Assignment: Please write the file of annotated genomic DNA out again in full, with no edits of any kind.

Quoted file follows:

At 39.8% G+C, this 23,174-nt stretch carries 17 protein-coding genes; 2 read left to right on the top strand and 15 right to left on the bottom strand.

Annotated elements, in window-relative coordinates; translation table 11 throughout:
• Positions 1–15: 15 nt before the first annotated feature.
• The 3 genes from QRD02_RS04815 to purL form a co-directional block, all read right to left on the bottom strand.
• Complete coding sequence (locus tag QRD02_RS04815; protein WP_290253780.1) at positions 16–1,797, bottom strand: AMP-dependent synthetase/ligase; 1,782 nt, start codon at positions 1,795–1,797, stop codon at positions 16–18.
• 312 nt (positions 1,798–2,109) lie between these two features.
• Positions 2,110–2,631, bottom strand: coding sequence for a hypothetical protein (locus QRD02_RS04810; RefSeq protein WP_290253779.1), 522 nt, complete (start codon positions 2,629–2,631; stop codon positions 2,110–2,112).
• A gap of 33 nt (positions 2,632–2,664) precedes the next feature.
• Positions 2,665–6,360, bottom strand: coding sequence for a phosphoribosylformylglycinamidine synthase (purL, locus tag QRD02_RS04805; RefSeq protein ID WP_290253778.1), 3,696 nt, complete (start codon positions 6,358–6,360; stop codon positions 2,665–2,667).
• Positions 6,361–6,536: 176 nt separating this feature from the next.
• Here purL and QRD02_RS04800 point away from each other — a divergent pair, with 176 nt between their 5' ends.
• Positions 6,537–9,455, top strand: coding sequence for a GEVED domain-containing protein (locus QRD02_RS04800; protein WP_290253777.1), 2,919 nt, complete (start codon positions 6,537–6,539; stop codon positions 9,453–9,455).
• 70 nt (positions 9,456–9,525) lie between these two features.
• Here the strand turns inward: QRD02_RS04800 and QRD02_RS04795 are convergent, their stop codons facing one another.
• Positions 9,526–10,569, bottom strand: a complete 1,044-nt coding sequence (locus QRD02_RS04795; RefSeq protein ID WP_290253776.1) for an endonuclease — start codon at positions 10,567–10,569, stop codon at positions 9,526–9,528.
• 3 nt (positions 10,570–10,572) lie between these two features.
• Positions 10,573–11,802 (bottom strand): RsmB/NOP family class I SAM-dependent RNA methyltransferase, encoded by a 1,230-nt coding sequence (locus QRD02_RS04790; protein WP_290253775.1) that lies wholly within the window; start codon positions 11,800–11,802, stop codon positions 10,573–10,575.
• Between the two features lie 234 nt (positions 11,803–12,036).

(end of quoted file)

At 39.8% G+C, this 23,174-nt stretch carries 17 protein-coding genes; 2 read left to right on the top strand and 15 right to left on the bottom strand.

Annotated elements, in window-relative coordinates; translation table 11 throughout:
• Positions 1–15: 15 nt before the first annotated feature.
• The 3 genes from QRD02_RS04815 to purL form a co-directional block, all read right to left on the bottom strand.
• Complete coding sequence (locus tag QRD02_RS04815; protein WP_290253780.1) at positions 16–1,797, bottom strand: AMP-dependent synthetase/ligase; 1,782 nt, start codon at positions 1,795–1,797, stop codon at positions 16–18.
• 312 nt (positions 1,798–2,109) lie between these two features.
• Positions 2,110–2,631, bottom strand: coding sequence for a hypothetical protein (locus QRD02_RS04810; RefSeq protein WP_290253779.1), 522 nt, complete (start codon positions 2,629–2,631; stop codon positions 2,110–2,112).
• A gap of 33 nt (positions 2,632–2,664) precedes the next feature.
• Positions 2,665–6,360, bottom strand: coding sequence for a phosphoribosylformylglycinamidine synthase (purL, locus tag QRD02_RS04805; RefSeq protein ID WP_290253778.1), 3,696 nt, complete (start codon positions 6,358–6,360; stop codon positions 2,665–2,667).
• Positions 6,361–6,536: 176 nt separating this feature from the next.
• Here purL and QRD02_RS04800 point away from each other — a divergent pair, with 176 nt between their 5' ends.
• Positions 6,537–9,455, top strand: coding sequence for a GEVED domain-containing protein (locus QRD02_RS04800; protein WP_290253777.1), 2,919 nt, complete (start codon positions 6,537–6,539; stop codon positions 9,453–9,455).
• 70 nt (positions 9,456–9,525) lie between these two features.
• Here the strand turns inward: QRD02_RS04800 and QRD02_RS04795 are convergent, their stop codons facing one another.
• Positions 9,526–10,569, bottom strand: a complete 1,044-nt coding sequence (locus QRD02_RS04795; RefSeq protein ID WP_290253776.1) for an endonuclease — start codon at positions 10,567–10,569, stop codon at positions 9,526–9,528.
• 3 nt (positions 10,570–10,572) lie between these two features.
• Positions 10,573–11,802 (bottom strand): RsmB/NOP family class I SAM-dependent RNA methyltransferase, encoded by a 1,230-nt coding sequence (locus QRD02_RS04790; protein WP_290253775.1) that lies wholly within the window; start codon positions 11,800–11,802, stop codon positions 10,573–10,575.
• Between the two features lie 234 nt (positions 11,803–12,036).